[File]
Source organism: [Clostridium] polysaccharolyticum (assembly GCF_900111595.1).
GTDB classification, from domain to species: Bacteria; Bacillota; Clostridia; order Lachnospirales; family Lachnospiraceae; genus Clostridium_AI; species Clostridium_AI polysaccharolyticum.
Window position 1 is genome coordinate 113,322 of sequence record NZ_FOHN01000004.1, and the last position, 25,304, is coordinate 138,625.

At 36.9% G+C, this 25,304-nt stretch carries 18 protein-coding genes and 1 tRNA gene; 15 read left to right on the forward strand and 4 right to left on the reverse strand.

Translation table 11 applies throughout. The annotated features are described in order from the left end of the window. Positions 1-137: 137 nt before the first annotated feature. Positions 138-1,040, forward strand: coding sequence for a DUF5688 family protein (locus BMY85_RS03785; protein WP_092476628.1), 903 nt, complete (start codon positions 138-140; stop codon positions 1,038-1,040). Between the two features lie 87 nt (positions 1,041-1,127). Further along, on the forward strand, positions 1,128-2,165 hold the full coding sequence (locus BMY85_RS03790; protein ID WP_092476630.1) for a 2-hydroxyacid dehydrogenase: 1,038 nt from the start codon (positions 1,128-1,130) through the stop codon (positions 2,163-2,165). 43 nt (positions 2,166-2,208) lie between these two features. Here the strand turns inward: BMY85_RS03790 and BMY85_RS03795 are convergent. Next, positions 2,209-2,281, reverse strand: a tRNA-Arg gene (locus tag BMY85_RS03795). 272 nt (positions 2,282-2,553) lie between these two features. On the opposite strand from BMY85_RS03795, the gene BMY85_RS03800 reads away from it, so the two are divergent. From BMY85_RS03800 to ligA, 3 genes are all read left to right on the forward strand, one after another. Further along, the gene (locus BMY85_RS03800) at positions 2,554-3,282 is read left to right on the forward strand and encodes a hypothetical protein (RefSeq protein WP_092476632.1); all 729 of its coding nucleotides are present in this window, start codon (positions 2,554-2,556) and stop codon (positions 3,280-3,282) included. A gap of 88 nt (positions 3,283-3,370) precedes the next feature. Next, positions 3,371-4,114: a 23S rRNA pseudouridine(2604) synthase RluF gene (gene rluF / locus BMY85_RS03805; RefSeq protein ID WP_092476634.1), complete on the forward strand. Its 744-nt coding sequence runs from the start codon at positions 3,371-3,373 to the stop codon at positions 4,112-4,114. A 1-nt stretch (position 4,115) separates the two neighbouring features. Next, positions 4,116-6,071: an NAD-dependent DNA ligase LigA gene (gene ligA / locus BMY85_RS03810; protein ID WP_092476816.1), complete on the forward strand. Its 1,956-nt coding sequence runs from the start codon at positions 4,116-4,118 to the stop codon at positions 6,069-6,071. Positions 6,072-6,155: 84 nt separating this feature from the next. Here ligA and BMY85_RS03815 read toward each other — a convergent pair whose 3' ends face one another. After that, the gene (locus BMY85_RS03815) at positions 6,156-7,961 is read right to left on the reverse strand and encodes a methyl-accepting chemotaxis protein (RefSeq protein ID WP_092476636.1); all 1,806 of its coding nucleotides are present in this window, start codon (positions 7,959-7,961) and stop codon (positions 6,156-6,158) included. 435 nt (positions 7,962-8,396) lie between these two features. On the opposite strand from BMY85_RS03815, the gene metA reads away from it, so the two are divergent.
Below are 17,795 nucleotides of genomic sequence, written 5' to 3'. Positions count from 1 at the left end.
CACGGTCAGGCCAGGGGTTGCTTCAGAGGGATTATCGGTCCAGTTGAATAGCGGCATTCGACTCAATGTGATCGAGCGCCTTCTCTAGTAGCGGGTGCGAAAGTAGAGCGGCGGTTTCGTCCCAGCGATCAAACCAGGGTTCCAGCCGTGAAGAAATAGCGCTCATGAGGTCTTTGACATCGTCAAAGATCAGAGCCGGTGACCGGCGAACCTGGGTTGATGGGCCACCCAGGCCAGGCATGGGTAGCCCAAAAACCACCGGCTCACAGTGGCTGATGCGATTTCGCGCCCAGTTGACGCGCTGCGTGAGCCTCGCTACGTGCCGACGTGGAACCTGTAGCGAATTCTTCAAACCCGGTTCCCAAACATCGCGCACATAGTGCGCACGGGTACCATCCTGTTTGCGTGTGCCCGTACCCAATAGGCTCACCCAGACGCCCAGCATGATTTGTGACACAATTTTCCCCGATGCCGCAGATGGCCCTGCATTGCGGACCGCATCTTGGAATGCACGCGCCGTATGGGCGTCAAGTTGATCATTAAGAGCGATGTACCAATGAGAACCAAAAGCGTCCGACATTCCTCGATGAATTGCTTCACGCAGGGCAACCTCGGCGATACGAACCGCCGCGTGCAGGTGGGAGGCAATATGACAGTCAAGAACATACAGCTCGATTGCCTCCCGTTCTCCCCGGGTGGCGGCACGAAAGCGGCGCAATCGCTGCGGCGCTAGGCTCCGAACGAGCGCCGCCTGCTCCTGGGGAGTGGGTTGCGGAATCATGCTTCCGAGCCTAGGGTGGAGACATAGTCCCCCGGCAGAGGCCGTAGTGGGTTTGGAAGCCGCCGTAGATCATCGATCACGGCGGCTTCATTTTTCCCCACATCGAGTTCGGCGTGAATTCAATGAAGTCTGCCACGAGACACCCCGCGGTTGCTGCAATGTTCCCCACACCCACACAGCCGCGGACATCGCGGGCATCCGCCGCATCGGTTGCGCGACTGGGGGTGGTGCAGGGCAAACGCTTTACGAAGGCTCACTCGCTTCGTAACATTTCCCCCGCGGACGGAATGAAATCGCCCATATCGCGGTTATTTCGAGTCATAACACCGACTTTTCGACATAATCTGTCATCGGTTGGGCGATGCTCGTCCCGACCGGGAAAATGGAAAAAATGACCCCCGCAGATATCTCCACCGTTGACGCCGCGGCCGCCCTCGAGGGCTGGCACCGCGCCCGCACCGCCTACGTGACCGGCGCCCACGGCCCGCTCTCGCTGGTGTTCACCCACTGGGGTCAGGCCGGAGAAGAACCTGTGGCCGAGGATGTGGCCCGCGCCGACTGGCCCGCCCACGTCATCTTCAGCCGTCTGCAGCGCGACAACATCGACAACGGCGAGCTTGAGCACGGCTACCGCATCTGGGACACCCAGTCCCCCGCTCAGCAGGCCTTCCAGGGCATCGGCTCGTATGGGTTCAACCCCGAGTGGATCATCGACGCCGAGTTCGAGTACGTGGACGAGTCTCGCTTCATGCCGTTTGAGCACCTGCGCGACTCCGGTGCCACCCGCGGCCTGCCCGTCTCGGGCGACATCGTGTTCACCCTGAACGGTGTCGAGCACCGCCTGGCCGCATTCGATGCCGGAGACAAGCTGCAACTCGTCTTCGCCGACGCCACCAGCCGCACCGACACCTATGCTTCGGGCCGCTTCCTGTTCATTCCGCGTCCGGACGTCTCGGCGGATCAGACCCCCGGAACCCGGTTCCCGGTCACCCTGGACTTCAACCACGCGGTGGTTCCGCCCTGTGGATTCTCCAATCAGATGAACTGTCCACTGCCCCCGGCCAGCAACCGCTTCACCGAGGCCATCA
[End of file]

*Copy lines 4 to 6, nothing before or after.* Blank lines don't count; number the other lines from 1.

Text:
At 36.9% G+C, this 25,304-nt stretch carries 18 protein-coding genes and 1 tRNA gene; 15 read left to right on the forward strand and 4 right to left on the reverse strand.

Translation table 11 applies throughout. The annotated features are described in order from the left end of the window. Positions 1-137: 137 nt before the first annotated feature. Positions 138-1,040, forward strand: coding sequence for a DUF5688 family protein (locus BMY85_RS03785; protein WP_092476628.1), 903 nt, complete (start codon positions 138-140; stop codon positions 1,038-1,040). Between the two features lie 87 nt (positions 1,041-1,127). Further along, on the forward strand, positions 1,128-2,165 hold the full coding sequence (locus BMY85_RS03790; protein ID WP_092476630.1) for a 2-hydroxyacid dehydrogenase: 1,038 nt from the start codon (positions 1,128-1,130) through the stop codon (positions 2,163-2,165). 43 nt (positions 2,166-2,208) lie between these two features. Here the strand turns inward: BMY85_RS03790 and BMY85_RS03795 are convergent. Next, positions 2,209-2,281, reverse strand: a tRNA-Arg gene (locus tag BMY85_RS03795). 272 nt (positions 2,282-2,553) lie between these two features. On the opposite strand from BMY85_RS03795, the gene BMY85_RS03800 reads away from it, so the two are divergent. From BMY85_RS03800 to ligA, 3 genes are all read left to right on the forward strand, one after another. Further along, the gene (locus BMY85_RS03800) at positions 2,554-3,282 is read left to right on the forward strand and encodes a hypothetical protein (RefSeq protein WP_092476632.1); all 729 of its coding nucleotides are present in this window, start codon (positions 2,554-2,556) and stop codon (positions 3,280-3,282) included. A gap of 88 nt (positions 3,283-3,370) precedes the next feature. Next, positions 3,371-4,114: a 23S rRNA pseudouridine(2604) synthase RluF gene (gene rluF / locus BMY85_RS03805; RefSeq protein ID WP_092476634.1), complete on the forward strand. Its 744-nt coding sequence runs from the start codon at positions 3,371-3,373 to the stop codon at positions 4,112-4,114. A 1-nt stretch (position 4,115) separates the two neighbouring features. Next, positions 4,116-6,071: an NAD-dependent DNA ligase LigA gene (gene ligA / locus BMY85_RS03810; protein ID WP_092476816.1), complete on the forward strand. Its 1,956-nt coding sequence runs from the start codon at positions 4,116-4,118 to the stop codon at positions 6,069-6,071. Positions 6,072-6,155: 84 nt separating this feature from the next. Here ligA and BMY85_RS03815 read toward each other — a convergent pair whose 3' ends face one another. After that, the gene (locus BMY85_RS03815) at positions 6,156-7,961 is read right to left on the reverse strand and encodes a methyl-accepting chemotaxis protein (RefSeq protein ID WP_092476636.1); all 1,806 of its coding nucleotides are present in this window, start codon (positions 7,959-7,961) and stop codon (positions 6,156-6,158) included. 435 nt (positions 7,962-8,396) lie between these two features. On the opposite strand from BMY85_RS03815, the gene metA reads away from it, so the two are divergent.
Below are 17,795 nucleotides of genomic sequence, written 5' to 3'. Positions count from 1 at the left end.